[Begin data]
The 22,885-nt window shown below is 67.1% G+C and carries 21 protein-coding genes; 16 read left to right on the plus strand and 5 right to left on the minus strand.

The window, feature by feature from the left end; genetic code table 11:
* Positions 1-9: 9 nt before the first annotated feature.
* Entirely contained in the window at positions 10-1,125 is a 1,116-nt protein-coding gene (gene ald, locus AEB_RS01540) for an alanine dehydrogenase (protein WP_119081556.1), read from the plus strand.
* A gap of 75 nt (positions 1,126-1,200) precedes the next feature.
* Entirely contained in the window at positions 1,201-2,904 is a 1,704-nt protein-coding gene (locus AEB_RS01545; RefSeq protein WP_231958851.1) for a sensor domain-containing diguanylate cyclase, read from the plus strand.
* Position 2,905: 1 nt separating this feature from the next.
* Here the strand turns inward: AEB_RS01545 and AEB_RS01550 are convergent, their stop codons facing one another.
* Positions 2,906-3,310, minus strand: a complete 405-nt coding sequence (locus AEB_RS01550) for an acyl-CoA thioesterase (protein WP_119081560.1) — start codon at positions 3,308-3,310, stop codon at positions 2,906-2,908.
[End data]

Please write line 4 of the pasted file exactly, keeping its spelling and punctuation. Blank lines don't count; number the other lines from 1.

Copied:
* Entirely contained in the window at positions 10-1,125 is a 1,116-nt protein-coding gene (gene ald, locus AEB_RS01540) for an alanine dehydrogenase (protein WP_119081556.1), read from the plus strand.